Even blind athletes who had never seen anyone display the behaviour exhibited the same cues. The classic body language of a winner? Arms and hands raised above the head, mouth open and face pointed up toward the sky signalling their triumph.

Monday, April 10, 2017

Change your Habits, Change your Life

We know that change isn't easy but it is important to know that change is always possible. Ultimately, it's the possibility of change coupled with the desire for different that motivates us to try. However, our attempts to change are often flawed from the start because we don't take the time to understand that at the root of all change is the need to modify our habits.

The first time that we attempt a 'new' activity or task our brain is fully engaged. It is actively involved in processing all aspects of the activity in detail. However, as we come to repeat that activity in the future our brain begins to look for shortcuts, recalling patterns of behaviours and acting on them. In essence, our brains are continuously converting sequences of actions into automatic routines referred to as habits.

We rely daily on dozens of these habitual routines each day, which are nothing but ways in which our brain has worked to save itself some effort which allows us to devote more mental energy to higher thought processes and newer activities.

However, when we look to make 'changes' to the way that we do things we are typically going to have to modify many of these habits we hold. Unfortunately, we hold them largely unconsciously. As a result we are largely unaware when the brain fires up a given routine behaviour pattern and then question 'why' we seem to keep engaging in the 'old' behaviour when we 'know' we want to do something 'new'. The problem we face is that once a habit is formed our brain stops fully processing that habit. It activates automatically. So unless you deliberately fight a habit and establish new routines, the old patterns will emerge.

Our brain doesn't know the difference between good and bad habits. It has established our habitual loops of behaviour as shortcuts to keep it from being overwhelmed by every minute little daily decision. If we are truly interested in creating change into our lives we must focus on modifying our behaviour at the existing habitual level.

Our habits develop power over us because they create neurological cravings, most of which we are largely unaware of. Generally speaking our habits have three basic components...

  1. Cue...  our habits start with a particular cue or trigger, something that tells the brain which habit it is to engage
  2. Routine... which is the habit pattern of behaviour to engage
  3. Reward... the strength of the reward we experience once the behaviour loop is engaged is what lets the brain know whether that loop is worth remembering. The more positive the perceived reward, the more reinforced and automatic the loop becomes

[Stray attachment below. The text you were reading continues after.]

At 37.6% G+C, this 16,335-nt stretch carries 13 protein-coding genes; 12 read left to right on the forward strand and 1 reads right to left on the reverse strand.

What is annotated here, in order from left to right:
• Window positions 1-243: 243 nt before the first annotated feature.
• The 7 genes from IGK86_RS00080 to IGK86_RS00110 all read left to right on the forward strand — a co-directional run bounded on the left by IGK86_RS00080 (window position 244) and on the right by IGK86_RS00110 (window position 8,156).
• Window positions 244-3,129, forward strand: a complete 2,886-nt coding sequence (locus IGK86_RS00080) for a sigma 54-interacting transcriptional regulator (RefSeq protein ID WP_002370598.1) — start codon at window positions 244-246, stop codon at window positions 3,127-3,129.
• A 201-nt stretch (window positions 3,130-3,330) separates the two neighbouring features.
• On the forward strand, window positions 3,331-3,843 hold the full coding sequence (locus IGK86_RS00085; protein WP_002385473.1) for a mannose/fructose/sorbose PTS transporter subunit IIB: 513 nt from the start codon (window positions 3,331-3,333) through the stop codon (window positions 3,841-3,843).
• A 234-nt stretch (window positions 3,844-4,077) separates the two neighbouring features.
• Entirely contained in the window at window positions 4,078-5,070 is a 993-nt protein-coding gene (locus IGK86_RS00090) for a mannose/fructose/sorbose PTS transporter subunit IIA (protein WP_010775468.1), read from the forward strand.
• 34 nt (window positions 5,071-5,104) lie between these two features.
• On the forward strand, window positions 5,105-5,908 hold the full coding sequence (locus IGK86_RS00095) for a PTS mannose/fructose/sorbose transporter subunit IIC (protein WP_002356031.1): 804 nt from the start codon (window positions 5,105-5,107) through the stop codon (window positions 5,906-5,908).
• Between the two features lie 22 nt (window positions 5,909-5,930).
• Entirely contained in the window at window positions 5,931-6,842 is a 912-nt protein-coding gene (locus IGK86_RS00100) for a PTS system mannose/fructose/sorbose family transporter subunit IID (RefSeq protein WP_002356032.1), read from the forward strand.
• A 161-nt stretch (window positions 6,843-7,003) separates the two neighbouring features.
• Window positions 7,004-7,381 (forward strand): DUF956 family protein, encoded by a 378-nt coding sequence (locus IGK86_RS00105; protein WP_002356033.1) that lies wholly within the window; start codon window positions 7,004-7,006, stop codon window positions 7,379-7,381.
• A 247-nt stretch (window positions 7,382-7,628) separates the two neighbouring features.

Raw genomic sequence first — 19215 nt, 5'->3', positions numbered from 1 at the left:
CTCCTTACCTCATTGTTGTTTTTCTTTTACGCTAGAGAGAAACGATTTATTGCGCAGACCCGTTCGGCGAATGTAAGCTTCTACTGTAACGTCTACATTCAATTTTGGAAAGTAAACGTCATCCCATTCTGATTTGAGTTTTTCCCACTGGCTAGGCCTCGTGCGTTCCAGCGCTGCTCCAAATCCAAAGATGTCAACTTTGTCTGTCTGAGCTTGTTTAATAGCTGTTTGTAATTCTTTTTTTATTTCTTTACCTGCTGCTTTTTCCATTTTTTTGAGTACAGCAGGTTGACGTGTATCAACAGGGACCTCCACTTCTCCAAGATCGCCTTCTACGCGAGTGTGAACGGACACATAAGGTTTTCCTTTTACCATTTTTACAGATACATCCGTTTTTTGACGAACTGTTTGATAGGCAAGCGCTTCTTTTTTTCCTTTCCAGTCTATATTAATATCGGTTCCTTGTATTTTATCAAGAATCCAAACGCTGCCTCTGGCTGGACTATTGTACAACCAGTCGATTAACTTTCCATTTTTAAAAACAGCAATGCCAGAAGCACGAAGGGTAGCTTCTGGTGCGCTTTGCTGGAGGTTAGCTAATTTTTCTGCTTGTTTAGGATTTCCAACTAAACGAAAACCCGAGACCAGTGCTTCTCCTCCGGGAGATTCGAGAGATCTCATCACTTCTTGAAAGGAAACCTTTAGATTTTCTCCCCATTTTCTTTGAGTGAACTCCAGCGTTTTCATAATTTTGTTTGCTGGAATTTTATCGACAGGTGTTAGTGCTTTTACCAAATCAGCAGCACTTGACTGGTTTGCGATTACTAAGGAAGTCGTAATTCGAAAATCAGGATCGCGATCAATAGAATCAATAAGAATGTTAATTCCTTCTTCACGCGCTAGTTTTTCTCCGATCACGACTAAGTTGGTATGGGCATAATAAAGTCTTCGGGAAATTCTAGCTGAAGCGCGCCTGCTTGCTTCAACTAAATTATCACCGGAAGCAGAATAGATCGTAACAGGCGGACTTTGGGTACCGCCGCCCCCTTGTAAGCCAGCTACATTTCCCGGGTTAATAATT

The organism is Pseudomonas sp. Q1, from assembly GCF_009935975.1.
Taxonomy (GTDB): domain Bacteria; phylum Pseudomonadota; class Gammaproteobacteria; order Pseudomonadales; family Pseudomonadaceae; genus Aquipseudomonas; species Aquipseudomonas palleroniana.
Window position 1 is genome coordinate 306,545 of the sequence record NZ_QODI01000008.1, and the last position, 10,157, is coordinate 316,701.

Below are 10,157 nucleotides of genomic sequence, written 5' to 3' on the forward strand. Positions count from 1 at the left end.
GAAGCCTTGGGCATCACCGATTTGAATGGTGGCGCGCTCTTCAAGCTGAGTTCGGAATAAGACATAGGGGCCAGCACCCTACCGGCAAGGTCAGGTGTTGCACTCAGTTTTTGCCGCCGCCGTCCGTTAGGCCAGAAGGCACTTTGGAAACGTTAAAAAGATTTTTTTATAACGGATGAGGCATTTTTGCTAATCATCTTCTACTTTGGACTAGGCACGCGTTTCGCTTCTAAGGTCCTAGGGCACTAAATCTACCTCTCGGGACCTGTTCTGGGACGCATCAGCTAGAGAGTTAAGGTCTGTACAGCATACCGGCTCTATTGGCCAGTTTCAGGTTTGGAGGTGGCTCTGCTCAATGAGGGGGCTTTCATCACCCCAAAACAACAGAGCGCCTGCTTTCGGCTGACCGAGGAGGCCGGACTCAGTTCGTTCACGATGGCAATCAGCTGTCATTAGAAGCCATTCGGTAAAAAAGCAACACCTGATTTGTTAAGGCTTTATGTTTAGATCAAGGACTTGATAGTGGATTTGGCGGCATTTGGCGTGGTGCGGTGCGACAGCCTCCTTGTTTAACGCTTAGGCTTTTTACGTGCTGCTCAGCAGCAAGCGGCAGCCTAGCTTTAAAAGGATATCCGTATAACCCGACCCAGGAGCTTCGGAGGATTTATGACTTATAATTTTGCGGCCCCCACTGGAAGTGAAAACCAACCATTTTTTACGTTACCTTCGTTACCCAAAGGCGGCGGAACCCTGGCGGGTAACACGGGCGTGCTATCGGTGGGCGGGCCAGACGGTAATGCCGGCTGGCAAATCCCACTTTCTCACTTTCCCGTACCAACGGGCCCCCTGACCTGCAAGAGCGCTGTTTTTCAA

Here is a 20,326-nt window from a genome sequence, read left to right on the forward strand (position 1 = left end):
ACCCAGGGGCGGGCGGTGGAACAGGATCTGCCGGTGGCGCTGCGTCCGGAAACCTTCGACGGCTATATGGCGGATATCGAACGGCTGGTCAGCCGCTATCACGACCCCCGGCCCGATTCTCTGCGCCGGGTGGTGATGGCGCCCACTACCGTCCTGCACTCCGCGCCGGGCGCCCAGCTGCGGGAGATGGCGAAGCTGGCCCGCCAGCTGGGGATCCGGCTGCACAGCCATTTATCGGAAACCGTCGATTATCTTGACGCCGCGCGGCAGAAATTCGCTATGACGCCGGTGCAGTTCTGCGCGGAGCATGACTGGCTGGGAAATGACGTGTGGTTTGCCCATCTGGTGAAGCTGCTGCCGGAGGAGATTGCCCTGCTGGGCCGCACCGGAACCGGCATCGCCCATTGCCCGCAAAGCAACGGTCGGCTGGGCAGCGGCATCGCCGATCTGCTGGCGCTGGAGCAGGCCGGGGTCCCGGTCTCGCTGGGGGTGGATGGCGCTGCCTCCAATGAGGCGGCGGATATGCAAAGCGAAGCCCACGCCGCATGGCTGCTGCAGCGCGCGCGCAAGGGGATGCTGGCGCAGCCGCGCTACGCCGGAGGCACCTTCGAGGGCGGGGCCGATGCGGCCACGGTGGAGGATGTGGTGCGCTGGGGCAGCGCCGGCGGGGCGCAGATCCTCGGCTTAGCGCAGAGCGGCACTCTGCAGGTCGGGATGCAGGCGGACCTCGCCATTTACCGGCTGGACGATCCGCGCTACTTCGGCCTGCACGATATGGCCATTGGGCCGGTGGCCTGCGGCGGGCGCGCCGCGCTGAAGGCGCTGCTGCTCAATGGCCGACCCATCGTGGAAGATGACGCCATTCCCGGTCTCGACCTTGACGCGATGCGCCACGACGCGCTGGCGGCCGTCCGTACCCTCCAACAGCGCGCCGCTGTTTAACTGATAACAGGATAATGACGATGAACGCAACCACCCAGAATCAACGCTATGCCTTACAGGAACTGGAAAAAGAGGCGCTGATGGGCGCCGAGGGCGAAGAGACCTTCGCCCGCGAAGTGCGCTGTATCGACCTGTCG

You can disrupt this cycle by focusing on the middle part of that loop. You can never really extinguish bad habits so you want to 'modify' the cycle rather than trying to delete it. To start you must begin by identifying the cycle itself. What are the cues that trigger the habit loop to start? For smokers looking to quit they need to identify each of the cues that trigger them to reach for their cigarette pack, for people looking to lose weight the cues that trigger their 'snack' choices or timing. Although these cues are operating unconsciously, you can become aware of them by stopping each time that behaviour loop starts and reflecting on what precipitated it. Jot it down. You'll soon have a clear list of your identified triggers and cues.

Your job then is to replace the routine that follows. Instead of allowing your existing habit loop to run insert your desired new one. Make it as consistent as possible each time to help the brain to recognise the pattern. Reinforce the associated reward. Make a big deal of it. Celebrate the change in your choices. You want your brain to acknowledge the choice as a desired one. If you eat carrots instead of chips but bemoan the choice your brain is not going to go out of its way to anchor that habit in place. Instead, think about how proud you are of the choice, how good you feel, how much more energy you have. Even if it's not true - these are the messages you want cemented to that action.

The only other magical ingredient needed to make the new habits stick is the Belief that it will work. You need to believe that change is possible, that you can make that change, that things can get better. It seems that for all the effort and attempts people make to change, the reason they keep boomeranging back to the original habit is that they lack the belief the new behaviours will stick.